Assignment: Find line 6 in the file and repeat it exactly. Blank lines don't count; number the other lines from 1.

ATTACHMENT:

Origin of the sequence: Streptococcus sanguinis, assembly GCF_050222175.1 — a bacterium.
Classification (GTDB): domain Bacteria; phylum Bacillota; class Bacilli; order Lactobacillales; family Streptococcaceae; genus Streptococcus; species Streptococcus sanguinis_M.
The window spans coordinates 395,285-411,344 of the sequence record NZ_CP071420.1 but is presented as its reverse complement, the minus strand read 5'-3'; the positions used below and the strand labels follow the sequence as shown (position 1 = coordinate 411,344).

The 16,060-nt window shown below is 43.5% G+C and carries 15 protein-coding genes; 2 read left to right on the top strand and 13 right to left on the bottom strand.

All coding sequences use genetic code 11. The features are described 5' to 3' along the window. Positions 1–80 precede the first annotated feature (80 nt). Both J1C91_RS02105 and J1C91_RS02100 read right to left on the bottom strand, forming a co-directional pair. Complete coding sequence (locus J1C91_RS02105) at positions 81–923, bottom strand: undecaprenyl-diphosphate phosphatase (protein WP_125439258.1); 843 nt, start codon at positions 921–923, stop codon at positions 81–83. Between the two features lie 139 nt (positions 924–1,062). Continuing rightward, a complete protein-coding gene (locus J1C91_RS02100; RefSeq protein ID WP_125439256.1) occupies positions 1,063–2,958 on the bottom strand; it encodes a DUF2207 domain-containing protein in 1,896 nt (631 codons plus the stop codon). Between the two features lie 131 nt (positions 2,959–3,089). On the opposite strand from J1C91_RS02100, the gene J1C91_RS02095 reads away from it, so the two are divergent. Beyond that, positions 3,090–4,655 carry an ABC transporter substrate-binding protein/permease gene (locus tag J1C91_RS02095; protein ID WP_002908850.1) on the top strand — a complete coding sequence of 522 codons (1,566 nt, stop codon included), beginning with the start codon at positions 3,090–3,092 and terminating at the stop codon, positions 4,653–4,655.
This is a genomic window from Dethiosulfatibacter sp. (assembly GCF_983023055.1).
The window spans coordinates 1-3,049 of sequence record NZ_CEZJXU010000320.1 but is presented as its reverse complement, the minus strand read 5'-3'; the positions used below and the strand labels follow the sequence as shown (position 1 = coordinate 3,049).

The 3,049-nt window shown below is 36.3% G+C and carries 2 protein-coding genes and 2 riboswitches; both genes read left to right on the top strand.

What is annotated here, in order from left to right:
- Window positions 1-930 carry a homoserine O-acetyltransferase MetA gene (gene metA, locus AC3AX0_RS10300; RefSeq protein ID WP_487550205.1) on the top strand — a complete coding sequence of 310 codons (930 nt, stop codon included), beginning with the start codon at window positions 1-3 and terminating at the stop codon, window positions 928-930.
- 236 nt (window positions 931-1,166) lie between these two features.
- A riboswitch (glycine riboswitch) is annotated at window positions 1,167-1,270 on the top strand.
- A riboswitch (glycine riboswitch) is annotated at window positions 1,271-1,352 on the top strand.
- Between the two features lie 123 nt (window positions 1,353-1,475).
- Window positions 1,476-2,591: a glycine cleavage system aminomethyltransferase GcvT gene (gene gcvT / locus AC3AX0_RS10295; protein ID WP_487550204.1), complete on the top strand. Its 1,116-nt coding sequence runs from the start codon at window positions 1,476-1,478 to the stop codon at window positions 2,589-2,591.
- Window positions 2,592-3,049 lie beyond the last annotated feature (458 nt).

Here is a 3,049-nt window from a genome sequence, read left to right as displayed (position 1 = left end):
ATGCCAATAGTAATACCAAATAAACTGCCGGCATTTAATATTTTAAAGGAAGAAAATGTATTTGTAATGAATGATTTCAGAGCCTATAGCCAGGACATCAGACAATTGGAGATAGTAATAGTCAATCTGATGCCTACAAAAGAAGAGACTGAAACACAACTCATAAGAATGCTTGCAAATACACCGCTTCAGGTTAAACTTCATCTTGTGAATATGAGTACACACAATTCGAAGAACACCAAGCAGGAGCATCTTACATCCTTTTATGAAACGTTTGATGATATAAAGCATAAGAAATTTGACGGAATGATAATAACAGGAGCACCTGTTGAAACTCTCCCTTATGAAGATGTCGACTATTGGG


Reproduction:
This is a genomic window from Dethiosulfatibacter sp. (assembly GCF_983023055.1).